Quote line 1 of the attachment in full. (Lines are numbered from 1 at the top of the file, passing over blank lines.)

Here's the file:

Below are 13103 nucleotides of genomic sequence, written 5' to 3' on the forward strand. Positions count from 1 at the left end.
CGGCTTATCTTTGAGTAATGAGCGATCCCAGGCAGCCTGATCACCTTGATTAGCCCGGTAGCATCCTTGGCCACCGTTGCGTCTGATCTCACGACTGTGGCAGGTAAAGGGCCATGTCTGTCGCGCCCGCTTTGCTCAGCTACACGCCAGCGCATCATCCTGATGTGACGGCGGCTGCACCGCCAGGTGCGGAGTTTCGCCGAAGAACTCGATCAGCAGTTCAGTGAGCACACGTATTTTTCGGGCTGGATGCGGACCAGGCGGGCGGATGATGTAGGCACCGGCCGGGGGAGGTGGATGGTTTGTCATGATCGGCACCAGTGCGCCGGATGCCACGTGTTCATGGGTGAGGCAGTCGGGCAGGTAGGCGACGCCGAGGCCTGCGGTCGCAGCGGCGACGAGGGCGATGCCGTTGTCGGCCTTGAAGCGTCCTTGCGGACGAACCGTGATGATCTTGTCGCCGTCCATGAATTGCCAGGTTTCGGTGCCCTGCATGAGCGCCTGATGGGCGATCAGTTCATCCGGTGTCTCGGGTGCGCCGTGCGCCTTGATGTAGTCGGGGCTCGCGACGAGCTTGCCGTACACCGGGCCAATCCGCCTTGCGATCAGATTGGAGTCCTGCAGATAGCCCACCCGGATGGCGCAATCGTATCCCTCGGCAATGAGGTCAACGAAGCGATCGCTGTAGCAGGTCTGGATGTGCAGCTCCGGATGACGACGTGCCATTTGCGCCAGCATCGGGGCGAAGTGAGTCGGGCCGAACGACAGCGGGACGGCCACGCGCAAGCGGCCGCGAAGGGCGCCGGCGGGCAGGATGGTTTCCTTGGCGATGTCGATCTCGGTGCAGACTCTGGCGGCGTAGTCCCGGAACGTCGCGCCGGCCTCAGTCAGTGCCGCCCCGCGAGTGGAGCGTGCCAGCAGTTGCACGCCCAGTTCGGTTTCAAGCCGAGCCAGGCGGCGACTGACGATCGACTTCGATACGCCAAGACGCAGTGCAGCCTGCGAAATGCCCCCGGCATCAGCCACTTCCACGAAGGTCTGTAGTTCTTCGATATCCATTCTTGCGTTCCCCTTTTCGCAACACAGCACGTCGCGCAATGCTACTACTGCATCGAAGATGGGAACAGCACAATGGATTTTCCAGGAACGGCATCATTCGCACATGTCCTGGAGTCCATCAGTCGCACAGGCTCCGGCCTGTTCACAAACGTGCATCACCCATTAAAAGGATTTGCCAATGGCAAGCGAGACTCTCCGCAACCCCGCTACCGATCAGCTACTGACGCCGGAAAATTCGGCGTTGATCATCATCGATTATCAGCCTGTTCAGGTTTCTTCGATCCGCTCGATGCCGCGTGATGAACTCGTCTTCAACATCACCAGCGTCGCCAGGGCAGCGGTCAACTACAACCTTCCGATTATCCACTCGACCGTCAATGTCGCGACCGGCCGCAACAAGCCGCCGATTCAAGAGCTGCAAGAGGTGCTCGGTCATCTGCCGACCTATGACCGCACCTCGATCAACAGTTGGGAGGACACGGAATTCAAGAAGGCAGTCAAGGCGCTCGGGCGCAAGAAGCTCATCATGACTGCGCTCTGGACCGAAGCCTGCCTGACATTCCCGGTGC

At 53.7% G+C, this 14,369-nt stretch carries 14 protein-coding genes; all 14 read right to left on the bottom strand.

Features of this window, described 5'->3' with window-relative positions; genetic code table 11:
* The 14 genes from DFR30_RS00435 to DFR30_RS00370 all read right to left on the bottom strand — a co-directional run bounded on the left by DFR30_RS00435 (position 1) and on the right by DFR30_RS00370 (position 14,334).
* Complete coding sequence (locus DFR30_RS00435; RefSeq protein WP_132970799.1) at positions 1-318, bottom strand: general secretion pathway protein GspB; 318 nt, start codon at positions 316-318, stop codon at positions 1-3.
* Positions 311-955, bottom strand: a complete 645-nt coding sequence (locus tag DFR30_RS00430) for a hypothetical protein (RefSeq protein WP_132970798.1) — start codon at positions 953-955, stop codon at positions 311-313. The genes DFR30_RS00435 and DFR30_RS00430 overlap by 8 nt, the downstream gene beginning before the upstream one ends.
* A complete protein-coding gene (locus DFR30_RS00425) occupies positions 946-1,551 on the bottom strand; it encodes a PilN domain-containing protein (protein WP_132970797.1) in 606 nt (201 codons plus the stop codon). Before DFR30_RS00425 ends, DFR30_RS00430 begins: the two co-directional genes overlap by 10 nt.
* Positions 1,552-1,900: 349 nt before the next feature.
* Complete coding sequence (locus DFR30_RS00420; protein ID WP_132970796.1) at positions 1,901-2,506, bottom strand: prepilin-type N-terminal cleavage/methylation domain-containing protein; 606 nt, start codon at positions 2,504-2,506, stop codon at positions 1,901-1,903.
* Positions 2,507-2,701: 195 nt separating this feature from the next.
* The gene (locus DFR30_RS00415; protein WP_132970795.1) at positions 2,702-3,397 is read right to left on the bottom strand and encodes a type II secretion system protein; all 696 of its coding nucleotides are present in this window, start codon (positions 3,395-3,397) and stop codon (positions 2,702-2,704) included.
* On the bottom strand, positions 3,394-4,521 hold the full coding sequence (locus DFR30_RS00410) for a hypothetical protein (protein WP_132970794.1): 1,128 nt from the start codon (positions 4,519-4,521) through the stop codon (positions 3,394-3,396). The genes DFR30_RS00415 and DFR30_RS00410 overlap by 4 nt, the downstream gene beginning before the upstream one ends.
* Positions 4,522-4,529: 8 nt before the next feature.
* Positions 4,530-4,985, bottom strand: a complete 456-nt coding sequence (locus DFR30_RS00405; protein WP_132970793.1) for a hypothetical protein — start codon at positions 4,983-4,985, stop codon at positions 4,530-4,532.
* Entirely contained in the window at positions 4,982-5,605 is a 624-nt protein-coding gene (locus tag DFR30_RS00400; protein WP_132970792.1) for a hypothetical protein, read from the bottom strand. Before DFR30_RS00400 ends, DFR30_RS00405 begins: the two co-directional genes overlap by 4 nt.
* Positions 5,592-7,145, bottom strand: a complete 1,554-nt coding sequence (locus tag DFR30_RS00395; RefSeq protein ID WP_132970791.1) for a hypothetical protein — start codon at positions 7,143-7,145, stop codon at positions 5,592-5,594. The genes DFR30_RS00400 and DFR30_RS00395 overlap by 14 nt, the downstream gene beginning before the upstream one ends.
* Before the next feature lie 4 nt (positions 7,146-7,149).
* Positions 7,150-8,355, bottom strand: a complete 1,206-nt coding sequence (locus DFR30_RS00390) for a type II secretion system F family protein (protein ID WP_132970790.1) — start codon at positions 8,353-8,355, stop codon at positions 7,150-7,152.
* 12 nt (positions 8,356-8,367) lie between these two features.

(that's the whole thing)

Below are 13103 nucleotides of genomic sequence, written 5' to 3' on the forward strand. Positions count from 1 at the left end.